An Evening With Sandra Bernhard
The Colony Theater
July 27, 2007
Better Than: A drag show
Sandra Bernhard can channel Mick Jagger better than any chick rocker. Last night, in her show at the Colony Theater, the 5-foot, 10-inch comedian showed off her legs while strutting her stuff on a fierce pair of Minolo Blahnik shoes.
"An Evening With Sandra Bernhard" a crafty mix of music and comedy, was all delivered in her signature "if you don't like it screw you" kind of way. What else would you expect?
During the first show of her four-performance stint Friday and Saturday, the acerbic comedian came out fighting. The opening number, with Bernhard walking in to the theater from the right of the auditorium bathed in a white spotlight was supposed to quake the rafters of the Colony, but the angry anthem from "Dreamgirls" – "And I'm Telling You I'm Not Going" – lost its steam when the wireless mic kept cutting in and out giving the song an annoying rat-a-tat. She dismissed it until she climbed up the stairs and in to the audience to deliver her opening speech and had no mic at all.
The technical troubles plagued her until her tech team told her the problem was due to limited range at which point Bernhard decided to play the whole show from a 2X4 spot at center stage. No matter, it didn't stunt her style except to offer plenty of fodder for "out of range" to become the evening's running joke.
On with the show. Bernhard's delivery is the “pal next door” – the one who takes over the party telling story after story. She's an incessant name dropper – Natalie Maines of the Dixie Chicks lives in the same Manhattan apartment building and was having a fit one day when her kids were watching Veggie Tales because it's "nothin' but Bible stories." Chrissie Hynde of the Pretenders, a staunch vegan, once stopped at the apartment for Thanksgiving dinner – no turkey of course – chowing down a bunch of pies that were loaded with eggs and milk and not vegan at all.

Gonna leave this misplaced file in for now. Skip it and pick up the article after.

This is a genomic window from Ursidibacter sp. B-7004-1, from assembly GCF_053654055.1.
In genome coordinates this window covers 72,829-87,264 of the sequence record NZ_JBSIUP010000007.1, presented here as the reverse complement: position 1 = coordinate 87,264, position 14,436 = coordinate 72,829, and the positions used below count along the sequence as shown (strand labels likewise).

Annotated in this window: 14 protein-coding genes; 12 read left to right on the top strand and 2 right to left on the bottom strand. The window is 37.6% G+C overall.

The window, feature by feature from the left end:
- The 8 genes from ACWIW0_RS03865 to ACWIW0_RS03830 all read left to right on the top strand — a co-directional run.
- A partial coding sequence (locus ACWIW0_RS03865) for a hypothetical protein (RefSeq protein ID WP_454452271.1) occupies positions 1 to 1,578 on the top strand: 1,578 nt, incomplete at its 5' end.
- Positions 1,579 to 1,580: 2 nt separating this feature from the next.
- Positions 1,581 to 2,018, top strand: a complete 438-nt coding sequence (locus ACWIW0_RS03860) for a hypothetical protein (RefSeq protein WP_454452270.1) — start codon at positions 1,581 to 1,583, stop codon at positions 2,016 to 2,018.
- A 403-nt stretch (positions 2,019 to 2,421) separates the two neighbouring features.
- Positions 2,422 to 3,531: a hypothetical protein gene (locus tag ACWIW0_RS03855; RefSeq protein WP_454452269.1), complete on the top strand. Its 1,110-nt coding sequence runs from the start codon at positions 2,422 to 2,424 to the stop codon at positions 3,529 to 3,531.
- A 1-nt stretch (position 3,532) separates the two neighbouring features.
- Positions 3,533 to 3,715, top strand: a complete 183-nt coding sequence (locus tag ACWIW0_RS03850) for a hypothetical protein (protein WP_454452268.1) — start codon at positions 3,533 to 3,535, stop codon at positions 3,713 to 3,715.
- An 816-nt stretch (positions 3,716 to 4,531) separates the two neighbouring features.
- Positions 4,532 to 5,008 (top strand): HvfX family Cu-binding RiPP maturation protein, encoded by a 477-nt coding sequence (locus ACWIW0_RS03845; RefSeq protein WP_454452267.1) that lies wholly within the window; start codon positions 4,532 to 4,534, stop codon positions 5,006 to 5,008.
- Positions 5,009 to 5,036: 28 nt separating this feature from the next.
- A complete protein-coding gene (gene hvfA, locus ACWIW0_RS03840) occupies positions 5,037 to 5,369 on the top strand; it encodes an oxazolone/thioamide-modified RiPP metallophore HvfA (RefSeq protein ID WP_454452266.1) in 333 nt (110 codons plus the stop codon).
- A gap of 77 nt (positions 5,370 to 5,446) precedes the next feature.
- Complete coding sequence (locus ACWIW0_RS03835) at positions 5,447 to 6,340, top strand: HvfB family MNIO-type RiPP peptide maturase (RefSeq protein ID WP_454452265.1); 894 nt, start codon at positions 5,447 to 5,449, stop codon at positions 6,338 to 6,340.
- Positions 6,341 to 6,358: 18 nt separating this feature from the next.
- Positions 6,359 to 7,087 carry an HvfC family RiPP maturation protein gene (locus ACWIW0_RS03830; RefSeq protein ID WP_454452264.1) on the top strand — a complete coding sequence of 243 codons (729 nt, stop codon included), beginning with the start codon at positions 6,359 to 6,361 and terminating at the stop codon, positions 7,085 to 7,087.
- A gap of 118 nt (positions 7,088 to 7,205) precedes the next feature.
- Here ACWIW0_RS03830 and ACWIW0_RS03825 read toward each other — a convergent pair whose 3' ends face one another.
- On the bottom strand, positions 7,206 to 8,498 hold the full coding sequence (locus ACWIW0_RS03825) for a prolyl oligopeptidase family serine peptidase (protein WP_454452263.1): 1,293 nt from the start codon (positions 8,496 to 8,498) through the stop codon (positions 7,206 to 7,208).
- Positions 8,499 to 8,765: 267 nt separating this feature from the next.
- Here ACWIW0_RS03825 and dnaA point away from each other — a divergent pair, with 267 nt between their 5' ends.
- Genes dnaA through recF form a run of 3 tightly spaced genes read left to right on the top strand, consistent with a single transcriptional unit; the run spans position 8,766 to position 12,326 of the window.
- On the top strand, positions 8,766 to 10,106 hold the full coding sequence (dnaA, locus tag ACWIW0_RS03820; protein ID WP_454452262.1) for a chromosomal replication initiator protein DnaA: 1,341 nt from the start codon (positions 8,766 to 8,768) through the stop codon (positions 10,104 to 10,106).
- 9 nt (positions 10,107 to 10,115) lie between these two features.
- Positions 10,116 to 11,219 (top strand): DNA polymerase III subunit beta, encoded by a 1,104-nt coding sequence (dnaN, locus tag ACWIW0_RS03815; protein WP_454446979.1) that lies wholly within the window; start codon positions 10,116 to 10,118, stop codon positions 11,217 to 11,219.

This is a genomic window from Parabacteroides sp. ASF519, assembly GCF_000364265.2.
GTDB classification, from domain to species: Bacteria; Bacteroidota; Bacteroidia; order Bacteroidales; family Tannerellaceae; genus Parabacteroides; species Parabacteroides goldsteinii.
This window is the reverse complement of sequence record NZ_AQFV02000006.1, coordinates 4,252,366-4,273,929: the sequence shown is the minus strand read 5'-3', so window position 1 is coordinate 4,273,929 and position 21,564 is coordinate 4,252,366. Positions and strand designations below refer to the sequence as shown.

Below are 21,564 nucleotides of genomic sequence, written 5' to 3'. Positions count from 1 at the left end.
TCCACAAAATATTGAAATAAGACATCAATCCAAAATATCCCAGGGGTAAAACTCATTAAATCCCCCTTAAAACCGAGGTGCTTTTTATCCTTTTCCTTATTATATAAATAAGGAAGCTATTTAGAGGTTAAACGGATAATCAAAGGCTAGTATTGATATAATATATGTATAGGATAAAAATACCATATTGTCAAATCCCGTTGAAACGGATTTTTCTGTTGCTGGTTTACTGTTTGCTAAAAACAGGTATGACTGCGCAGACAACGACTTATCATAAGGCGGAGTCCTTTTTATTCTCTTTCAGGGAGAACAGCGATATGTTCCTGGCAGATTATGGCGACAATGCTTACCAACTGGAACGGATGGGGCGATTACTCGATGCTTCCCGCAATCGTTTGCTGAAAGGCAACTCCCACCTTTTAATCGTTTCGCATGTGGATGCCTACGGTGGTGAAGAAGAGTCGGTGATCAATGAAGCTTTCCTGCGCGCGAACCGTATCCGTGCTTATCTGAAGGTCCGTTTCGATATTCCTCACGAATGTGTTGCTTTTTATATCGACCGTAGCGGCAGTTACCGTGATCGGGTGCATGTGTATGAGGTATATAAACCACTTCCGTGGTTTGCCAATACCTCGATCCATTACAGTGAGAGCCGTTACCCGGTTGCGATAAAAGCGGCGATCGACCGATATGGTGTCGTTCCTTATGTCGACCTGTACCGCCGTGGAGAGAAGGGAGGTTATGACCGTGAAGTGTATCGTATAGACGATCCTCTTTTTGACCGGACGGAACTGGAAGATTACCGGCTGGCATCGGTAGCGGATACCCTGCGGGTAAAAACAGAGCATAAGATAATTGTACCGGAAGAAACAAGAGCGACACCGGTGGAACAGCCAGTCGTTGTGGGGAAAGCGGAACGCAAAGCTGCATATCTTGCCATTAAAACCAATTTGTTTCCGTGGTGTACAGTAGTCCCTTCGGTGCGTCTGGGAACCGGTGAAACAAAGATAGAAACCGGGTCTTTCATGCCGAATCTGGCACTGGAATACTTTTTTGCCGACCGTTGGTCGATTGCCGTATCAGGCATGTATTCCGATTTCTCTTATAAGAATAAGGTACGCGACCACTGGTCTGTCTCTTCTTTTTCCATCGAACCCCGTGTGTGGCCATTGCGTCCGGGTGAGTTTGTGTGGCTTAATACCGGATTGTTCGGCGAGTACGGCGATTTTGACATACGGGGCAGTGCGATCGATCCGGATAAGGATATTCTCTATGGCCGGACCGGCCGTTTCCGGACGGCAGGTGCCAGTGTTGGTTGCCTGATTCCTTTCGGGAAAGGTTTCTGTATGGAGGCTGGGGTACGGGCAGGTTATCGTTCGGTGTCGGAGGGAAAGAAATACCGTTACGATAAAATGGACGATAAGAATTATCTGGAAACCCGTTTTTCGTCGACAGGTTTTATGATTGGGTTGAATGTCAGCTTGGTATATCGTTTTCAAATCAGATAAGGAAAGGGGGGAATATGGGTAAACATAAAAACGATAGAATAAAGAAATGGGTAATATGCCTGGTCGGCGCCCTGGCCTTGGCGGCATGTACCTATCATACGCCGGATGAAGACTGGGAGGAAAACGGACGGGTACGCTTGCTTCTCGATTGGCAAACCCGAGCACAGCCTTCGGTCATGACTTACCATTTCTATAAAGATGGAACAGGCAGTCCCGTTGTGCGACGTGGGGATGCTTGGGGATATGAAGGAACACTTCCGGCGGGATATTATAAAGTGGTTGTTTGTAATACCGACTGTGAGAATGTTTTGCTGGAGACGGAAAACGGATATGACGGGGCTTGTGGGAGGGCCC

Her encounters on airplanes also feature an array of recognizable names including a particular run in with the Rev. Al Sharpton, whom she called exploitative then tacked on a middle finger raised high to Al. Cheryl Tiegs, wrapped up in a fur coat, told Bernhard "life ain't what it used to be" while on an America West flight from Arizona.
Another story was an ode to Britney, Paris, Lindsay and Nicole. The tall tale follows Bernhard as she takes the Brat Pack under her maternal wing. "I bought them construction paper, glue and markers." She piled them into her '91 Gold Acura Legend and drove them through the streets of L.A. She lectured Britney on the joys of motherhood and settling down after removing Tropical Bubble Yum from Britney's mouth. She even said she kissed her.
And then, as was the set up of the evening, Bernhard delivered a fortune cookie: "The bottom line is, you never know what is going to inspire you" and then she launched into a ballad, "My Pride Is Gone."
Sandy Bernhard, as she referred to herself frequently throughout the night, has mellowed a bit. She talks about her 9-year-old daughter, Cicely, who is away at summer camp and she misses her. She talks about her girlfriend, Sarah. Her New York apartment, her L.A. house. She talks about juggling career, relationship and motherhood. For just a minute you think to yourself, “Sandy Bernhard, she's really the woman next door.”
Then she disappears from the stage for just a minute, reappearing in a short, short dress fashioned to look like a cop's outfit with a police hat, but looking like something that you'd buy at Pleasure Emporium while still wearing the Manolo stilettos.
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You realize Sandra Bernhard will never be the woman next door, and thank freakin' God for that! -- Michelle F. Solomon
By the way: Bernhard's gig just before the Colony was performing on Rosie O'Donnell's gay cruise "R Family Vacations" in Key West.
Random Detail: Gay men in the audience outnumbered anyone else 10 to 1.